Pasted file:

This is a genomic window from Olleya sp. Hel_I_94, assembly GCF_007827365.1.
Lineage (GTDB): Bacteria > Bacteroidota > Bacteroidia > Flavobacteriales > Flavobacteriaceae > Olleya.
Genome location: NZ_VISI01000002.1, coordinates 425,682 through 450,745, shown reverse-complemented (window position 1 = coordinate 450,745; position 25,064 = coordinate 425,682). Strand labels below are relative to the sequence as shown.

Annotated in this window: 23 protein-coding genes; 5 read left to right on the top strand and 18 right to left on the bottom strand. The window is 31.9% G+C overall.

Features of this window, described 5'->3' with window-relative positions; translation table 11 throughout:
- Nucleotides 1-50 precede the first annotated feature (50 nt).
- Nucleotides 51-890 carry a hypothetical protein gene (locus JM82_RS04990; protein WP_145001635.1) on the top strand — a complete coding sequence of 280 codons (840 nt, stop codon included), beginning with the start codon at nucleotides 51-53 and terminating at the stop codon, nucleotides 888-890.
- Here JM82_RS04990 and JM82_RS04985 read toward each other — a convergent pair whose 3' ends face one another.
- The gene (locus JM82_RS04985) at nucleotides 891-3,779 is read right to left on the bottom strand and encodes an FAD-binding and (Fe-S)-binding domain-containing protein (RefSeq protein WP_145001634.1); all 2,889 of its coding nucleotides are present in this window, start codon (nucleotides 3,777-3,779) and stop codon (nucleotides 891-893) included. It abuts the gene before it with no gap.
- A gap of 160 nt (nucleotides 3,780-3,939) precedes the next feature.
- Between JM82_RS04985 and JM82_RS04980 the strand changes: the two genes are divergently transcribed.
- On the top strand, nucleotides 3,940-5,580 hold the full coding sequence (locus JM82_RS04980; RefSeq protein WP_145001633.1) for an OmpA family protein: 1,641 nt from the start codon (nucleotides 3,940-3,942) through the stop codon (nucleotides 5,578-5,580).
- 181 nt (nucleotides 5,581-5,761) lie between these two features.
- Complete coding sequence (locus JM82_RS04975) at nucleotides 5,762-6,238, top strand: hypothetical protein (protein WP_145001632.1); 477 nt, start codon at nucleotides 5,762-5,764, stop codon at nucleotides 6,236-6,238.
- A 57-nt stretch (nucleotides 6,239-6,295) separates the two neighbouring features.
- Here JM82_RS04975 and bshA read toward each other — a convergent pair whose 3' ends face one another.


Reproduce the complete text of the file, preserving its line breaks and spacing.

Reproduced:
This is a genomic window from Olleya sp. Hel_I_94, assembly GCF_007827365.1.
Lineage (GTDB): Bacteria > Bacteroidota > Bacteroidia > Flavobacteriales > Flavobacteriaceae > Olleya.
Genome location: NZ_VISI01000002.1, coordinates 425,682 through 450,745, shown reverse-complemented (window position 1 = coordinate 450,745; position 25,064 = coordinate 425,682). Strand labels below are relative to the sequence as shown.

Annotated in this window: 23 protein-coding genes; 5 read left to right on the top strand and 18 right to left on the bottom strand. The window is 31.9% G+C overall.

Features of this window, described 5'->3' with window-relative positions; translation table 11 throughout:
- Nucleotides 1-50 precede the first annotated feature (50 nt).
- Nucleotides 51-890 carry a hypothetical protein gene (locus JM82_RS04990; protein WP_145001635.1) on the top strand — a complete coding sequence of 280 codons (840 nt, stop codon included), beginning with the start codon at nucleotides 51-53 and terminating at the stop codon, nucleotides 888-890.
- Here JM82_RS04990 and JM82_RS04985 read toward each other — a convergent pair whose 3' ends face one another.
- The gene (locus JM82_RS04985) at nucleotides 891-3,779 is read right to left on the bottom strand and encodes an FAD-binding and (Fe-S)-binding domain-containing protein (RefSeq protein WP_145001634.1); all 2,889 of its coding nucleotides are present in this window, start codon (nucleotides 3,777-3,779) and stop codon (nucleotides 891-893) included. It abuts the gene before it with no gap.
- A gap of 160 nt (nucleotides 3,780-3,939) precedes the next feature.
- Between JM82_RS04985 and JM82_RS04980 the strand changes: the two genes are divergently transcribed.
- On the top strand, nucleotides 3,940-5,580 hold the full coding sequence (locus JM82_RS04980; RefSeq protein WP_145001633.1) for an OmpA family protein: 1,641 nt from the start codon (nucleotides 3,940-3,942) through the stop codon (nucleotides 5,578-5,580).
- 181 nt (nucleotides 5,581-5,761) lie between these two features.
- Complete coding sequence (locus JM82_RS04975) at nucleotides 5,762-6,238, top strand: hypothetical protein (protein WP_145001632.1); 477 nt, start codon at nucleotides 5,762-5,764, stop codon at nucleotides 6,236-6,238.
- A 57-nt stretch (nucleotides 6,239-6,295) separates the two neighbouring features.
- Here JM82_RS04975 and bshA read toward each other — a convergent pair whose 3' ends face one another.